John C. Mallery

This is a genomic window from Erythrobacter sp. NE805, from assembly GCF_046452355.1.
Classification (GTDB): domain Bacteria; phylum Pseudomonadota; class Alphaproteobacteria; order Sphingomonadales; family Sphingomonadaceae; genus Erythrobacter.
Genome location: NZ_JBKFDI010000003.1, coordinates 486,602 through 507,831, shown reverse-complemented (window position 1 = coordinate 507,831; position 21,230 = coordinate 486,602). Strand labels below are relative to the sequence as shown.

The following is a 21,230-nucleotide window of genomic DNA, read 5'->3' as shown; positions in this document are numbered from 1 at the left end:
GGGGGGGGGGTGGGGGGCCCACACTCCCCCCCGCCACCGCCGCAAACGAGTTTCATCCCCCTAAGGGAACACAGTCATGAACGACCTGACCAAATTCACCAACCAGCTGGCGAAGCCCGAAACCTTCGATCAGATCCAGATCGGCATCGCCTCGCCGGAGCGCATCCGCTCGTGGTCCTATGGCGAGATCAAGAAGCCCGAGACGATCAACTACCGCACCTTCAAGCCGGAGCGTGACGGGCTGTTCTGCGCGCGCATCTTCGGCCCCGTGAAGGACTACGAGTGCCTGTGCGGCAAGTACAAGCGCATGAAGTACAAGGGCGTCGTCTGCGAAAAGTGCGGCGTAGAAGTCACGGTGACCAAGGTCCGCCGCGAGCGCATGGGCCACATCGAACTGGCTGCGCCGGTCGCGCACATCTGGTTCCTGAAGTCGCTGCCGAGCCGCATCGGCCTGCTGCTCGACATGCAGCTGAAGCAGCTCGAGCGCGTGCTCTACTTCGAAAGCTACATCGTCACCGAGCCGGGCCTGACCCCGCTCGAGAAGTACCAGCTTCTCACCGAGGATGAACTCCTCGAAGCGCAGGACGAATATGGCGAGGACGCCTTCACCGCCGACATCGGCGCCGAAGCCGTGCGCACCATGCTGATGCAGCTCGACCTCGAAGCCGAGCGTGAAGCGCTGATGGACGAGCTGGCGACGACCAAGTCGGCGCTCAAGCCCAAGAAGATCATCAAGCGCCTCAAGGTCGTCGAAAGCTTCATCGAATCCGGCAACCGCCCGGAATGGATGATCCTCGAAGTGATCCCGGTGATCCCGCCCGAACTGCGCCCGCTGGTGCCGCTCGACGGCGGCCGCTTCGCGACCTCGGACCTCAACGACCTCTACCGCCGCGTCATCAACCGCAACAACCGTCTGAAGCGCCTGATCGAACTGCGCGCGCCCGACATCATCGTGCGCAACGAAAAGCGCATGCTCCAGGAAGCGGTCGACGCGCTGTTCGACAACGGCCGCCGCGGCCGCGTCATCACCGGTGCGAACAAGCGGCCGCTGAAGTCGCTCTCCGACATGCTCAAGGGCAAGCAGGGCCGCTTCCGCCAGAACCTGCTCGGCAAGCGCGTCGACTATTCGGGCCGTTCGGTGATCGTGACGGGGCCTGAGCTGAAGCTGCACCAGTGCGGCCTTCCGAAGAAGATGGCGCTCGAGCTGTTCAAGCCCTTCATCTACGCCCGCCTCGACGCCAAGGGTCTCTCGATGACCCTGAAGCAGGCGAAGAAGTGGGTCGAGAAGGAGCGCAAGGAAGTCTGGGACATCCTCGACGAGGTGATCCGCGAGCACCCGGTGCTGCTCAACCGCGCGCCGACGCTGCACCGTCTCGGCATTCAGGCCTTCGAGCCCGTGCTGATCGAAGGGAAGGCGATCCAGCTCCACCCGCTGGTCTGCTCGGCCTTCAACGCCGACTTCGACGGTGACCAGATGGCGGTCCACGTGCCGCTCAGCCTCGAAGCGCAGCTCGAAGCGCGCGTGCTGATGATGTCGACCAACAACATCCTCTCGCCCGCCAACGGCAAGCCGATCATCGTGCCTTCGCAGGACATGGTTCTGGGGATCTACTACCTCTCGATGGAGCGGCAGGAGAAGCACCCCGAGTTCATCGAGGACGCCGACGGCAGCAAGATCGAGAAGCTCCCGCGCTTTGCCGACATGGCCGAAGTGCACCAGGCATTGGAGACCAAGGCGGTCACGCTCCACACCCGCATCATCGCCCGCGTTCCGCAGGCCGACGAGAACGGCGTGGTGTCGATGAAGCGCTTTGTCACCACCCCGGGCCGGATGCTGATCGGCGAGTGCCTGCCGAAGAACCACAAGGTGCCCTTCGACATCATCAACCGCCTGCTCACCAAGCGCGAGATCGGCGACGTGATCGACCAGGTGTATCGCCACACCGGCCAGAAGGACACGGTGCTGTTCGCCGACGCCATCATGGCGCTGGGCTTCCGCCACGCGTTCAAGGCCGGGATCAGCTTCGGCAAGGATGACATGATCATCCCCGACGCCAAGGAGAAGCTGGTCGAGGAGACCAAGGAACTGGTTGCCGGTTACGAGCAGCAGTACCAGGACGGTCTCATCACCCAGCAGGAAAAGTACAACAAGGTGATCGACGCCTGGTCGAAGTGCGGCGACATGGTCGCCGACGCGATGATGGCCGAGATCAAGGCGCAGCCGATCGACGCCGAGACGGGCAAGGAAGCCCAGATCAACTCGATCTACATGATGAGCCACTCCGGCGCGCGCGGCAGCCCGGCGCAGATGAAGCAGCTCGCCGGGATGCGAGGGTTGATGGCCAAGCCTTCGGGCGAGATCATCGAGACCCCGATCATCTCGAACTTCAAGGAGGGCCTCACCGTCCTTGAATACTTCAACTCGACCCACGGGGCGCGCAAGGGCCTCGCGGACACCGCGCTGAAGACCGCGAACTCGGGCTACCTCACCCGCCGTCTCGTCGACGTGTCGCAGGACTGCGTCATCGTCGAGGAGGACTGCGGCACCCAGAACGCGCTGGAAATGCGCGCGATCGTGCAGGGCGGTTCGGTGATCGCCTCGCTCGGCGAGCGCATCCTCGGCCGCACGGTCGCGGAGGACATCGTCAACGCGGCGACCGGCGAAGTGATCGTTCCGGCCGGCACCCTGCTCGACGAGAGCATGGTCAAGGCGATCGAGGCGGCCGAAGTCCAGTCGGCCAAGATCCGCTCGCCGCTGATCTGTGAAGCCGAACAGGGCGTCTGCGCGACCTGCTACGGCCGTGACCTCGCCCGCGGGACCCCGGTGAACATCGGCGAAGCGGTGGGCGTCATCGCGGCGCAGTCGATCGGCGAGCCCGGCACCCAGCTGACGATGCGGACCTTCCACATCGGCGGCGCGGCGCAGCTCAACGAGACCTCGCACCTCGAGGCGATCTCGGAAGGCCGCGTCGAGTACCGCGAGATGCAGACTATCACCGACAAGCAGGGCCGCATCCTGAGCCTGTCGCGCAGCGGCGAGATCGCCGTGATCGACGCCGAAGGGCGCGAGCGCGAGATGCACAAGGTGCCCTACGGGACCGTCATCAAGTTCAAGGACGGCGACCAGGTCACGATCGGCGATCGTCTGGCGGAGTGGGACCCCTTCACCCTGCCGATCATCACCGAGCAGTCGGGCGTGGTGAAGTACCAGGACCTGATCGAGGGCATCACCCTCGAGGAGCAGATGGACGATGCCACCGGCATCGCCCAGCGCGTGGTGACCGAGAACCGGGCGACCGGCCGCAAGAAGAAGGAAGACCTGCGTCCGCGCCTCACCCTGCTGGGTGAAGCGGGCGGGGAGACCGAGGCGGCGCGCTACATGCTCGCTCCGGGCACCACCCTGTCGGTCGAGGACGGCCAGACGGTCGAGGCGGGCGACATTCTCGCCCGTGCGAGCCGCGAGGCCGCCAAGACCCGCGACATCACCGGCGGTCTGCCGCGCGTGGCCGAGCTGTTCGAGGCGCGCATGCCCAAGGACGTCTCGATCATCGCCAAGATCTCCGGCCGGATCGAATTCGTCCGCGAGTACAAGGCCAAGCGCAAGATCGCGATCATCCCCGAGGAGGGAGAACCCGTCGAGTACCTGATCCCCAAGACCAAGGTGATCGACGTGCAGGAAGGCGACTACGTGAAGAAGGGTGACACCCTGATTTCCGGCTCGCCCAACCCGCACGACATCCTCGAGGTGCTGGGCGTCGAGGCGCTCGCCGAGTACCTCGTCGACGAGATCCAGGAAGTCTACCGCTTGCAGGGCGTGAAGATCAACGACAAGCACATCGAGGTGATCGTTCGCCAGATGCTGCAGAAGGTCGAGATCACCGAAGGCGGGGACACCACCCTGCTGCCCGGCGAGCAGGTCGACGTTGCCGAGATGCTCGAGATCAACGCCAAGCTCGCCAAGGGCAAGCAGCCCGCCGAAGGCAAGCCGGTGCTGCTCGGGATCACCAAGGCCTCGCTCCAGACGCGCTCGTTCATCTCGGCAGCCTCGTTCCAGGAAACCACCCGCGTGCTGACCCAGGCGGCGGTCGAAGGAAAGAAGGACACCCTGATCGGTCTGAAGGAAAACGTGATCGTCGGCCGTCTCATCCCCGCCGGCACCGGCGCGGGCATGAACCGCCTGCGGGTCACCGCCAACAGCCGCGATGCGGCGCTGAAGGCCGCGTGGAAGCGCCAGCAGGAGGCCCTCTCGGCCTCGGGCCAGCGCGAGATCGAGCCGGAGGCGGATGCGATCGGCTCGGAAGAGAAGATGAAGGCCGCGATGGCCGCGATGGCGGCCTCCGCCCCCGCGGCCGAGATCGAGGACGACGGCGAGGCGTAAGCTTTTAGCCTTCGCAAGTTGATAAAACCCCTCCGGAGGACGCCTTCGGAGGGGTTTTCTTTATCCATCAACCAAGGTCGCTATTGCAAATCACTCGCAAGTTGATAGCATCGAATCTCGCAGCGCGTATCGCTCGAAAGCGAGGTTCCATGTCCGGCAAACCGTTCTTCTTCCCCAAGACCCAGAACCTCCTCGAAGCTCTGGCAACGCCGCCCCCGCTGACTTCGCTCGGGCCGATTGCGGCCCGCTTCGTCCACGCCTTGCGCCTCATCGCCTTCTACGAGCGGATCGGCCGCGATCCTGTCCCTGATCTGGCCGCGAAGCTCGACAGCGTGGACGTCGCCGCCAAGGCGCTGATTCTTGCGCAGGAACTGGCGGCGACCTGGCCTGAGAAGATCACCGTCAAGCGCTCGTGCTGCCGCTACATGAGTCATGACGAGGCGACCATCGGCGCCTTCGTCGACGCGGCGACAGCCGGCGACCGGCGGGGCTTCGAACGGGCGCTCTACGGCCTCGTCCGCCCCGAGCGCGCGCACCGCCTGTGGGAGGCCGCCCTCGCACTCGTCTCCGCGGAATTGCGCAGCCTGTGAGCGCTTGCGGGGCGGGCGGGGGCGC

John C. Mallery has been a researcher at the MIT Computer Science & Artificial Intelligence Laboratory since 1980. He is also an Oxford Martin School Associate, a Senior Fellow at the Security and Defence Research Centre of the Conservatoire National des Arts et Métiers (CNAM) in Paris, and an affiliate of the ESMT Digital Society Institute in Berlin. He is a frequent speaker on cyber topics in the United States, Europe, and Asia. His recent research involves cyber impacts on world order, military cyber stability, cyber norms and CBMs, national cyber strategies, countering cyber-enabled theft of intellectual property, cyber impacts on world order, economics of information assurance, and technical strategies for cyber defense. Since 2016, he has organized track 1.5 conferences with like-minded allies on cyber norms and related topics. In 2015, he co-organized a G7 track 1.5 conference on intellectual property protection in Paris. Since 2010, he has participated in track 1.5 dialogues with Chinese and Russian cyber experts with a focus on escalatory dynamics of cyber conflict and cyber risk reduction via functional confidence building measures and norms. Since 2016, he has organized a series of roundtables on military cyber stability with Russia and China. He has participated in a number of NATO activities, including serving SPS as a co-director for a Science for Peace and Security project with Jordan 2014-2016. From the early 1990s, he has advised governments on Internet strategy, digital communications, cyber strategy, advanced architectural concepts for cyber security research, and transformational computing. In 2008, he initiated an early research program in cyber policy at MIT and Harvard with DoD Minerva funding. During the 2008 Presidential campaign, he served on Obama's cyber policy team and helped craft his July 16, 2008 cyber platform. Since 2006, he organized a series of national workshops on technical and policy aspects of cyber. His interests span a variety of fields from artificial intelligence, computational linguistics, computer science and information assurance to cyber defense, economics and international relations. In 1988, he conceptualized the field of computational politics as he developed the Relatus Natural Understanding System and non-rectangular machine learning techniques for analyzing international relations using the SHERFACS Conflict and Cooperation data set. During the 1990s, he was the principal architect and developer of the White House Electronic Publications System that served the Clinton Administration from 1992-2001. In the process of helping drive early US Internet strategy, he created and fielded the first large-scale wide-area collaboration system for the Vice President's 1994 Open Meeting on the National Performance Review with 4000 Federal workers, pioneered online survey research in 1992 leading up to hierarchical adaptive surveys in 1996, and implemented the first production HTTP 1.1 Web server and URN resolver, among many other firsts.